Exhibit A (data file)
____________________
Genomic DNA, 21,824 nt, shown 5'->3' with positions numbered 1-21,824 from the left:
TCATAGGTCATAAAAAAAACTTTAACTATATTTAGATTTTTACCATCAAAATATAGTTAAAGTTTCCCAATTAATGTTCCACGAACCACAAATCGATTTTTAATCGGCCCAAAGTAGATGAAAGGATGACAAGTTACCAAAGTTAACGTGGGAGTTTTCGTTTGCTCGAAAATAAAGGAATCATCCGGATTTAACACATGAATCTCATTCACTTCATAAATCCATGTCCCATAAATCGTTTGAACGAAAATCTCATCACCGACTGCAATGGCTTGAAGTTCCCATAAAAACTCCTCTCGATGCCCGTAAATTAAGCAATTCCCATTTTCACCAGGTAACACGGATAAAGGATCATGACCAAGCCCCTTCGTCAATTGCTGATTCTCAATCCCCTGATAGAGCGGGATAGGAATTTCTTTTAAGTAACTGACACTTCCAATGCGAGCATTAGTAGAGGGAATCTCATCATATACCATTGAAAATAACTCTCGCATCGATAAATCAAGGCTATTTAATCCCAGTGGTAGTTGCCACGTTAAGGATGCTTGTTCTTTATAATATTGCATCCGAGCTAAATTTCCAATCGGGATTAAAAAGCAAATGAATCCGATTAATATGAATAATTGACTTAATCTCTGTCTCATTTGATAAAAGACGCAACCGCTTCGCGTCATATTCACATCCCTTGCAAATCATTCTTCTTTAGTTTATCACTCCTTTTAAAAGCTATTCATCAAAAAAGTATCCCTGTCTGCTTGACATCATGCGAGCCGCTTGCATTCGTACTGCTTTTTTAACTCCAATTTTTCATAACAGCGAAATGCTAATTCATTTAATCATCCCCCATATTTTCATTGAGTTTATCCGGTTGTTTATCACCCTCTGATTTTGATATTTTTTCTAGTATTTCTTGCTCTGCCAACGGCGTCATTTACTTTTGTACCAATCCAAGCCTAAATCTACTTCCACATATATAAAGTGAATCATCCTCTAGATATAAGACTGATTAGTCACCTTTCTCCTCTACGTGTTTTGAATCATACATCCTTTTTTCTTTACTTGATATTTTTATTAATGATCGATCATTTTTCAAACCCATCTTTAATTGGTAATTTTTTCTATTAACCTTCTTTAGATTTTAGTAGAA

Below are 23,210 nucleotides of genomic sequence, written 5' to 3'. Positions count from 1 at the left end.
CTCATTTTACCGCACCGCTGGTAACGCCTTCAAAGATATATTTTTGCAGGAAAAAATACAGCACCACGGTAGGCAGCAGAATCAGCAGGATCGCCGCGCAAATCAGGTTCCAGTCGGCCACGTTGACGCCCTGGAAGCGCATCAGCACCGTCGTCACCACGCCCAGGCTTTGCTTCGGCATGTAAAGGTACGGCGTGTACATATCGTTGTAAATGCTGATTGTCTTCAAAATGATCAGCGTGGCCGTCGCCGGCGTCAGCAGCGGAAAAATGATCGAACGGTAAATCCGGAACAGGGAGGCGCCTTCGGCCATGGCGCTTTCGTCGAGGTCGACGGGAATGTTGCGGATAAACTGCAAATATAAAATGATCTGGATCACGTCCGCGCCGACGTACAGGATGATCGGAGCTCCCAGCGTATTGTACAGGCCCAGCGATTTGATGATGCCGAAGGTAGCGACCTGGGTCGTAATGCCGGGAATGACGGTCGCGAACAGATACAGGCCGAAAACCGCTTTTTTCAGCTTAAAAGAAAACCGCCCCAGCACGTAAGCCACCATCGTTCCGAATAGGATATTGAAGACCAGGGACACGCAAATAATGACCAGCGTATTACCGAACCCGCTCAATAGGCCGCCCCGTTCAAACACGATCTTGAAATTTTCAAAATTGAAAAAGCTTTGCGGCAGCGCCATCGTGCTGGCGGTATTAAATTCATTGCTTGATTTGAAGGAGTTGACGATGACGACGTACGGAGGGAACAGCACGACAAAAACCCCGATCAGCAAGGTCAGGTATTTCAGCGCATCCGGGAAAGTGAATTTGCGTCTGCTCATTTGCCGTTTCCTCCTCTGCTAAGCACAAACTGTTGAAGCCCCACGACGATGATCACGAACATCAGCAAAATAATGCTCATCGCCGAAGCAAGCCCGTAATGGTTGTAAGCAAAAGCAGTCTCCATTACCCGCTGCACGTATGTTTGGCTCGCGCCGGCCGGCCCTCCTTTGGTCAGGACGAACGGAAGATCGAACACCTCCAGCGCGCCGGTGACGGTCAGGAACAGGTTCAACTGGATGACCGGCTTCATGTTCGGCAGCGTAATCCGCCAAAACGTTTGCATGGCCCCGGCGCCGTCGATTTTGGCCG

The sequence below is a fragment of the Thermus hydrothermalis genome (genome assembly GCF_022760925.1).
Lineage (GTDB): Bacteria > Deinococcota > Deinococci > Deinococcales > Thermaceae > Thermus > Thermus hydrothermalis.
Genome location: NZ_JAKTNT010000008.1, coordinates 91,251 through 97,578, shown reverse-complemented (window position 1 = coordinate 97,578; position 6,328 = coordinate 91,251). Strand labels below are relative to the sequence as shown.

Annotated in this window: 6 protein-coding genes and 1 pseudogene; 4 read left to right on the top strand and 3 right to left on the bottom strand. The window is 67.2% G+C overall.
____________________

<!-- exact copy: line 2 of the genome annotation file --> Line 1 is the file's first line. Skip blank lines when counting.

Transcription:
TCATAGGTCATAAAAAAAACTTTAACTATATTTAGATTTTTACCATCAAAATATAGTTAAAGTTTCCCAATTAATGTTCCACGAACCACAAATCGATTTTTAATCGGCCCAAAGTAGATGAAAGGATGACAAGTTACCAAAGTTAACGTGGGAGTTTTCGTTTGCTCGAAAATAAAGGAATCATCCGGATTTAACACATGAATCTCATTCACTTCATAAATCCATGTCCCATAAATCGTTTGAACGAAAATCTCATCACCGACTGCAATGGCTTGAAGTTCCCATAAAAACTCCTCTCGATGCCCGTAAATTAAGCAATTCCCATTTTCACCAGGTAACACGGATAAAGGATCATGACCAAGCCCCTTCGTCAATTGCTGATTCTCAATCCCCTGATAGAGCGGGATAGGAATTTCTTTTAAGTAACTGACACTTCCAATGCGAGCATTAGTAGAGGGAATCTCATCATATACCATTGAAAATAACTCTCGCATCGATAAATCAAGGCTATTTAATCCCAGTGGTAGTTGCCACGTTAAGGATGCTTGTTCTTTATAATATTGCATCCGAGCTAAATTTCCAATCGGGATTAAAAAGCAAATGAATCCGATTAATATGAATAATTGACTTAATCTCTGTCTCATTTGATAAAAGACGCAACCGCTTCGCGTCATATTCACATCCCTTGCAAATCATTCTTCTTTAGTTTATCACTCCTTTTAAAAGCTATTCATCAAAAAAGTATCCCTGTCTGCTTGACATCATGCGAGCCGCTTGCATTCGTACTGCTTTTTTAACTCCAATTTTTCATAACAGCGAAATGCTAATTCATTTAATCATCCCCCATATTTTCATTGAGTTTATCCGGTTGTTTATCACCCTCTGATTTTGATATTTTTTCTAGTATTTCTTGCTCTGCCAACGGCGTCATTTACTTTTGTACCAATCCAAGCCTAAATCTACTTCCACATATATAAAGTGAATCATCCTCTAGATATAAGACTGATTAGTCACCTTTCTCCTCTACGTGTTTTGAATCATACATCCTTTTTTCTTTACTTGATATTTTTATTAATGATCGATCATTTTTCAAACCCATCTTTAATTGGTAATTTTTTCTATTAACCTTCTTTAGATTTTAGTAGAA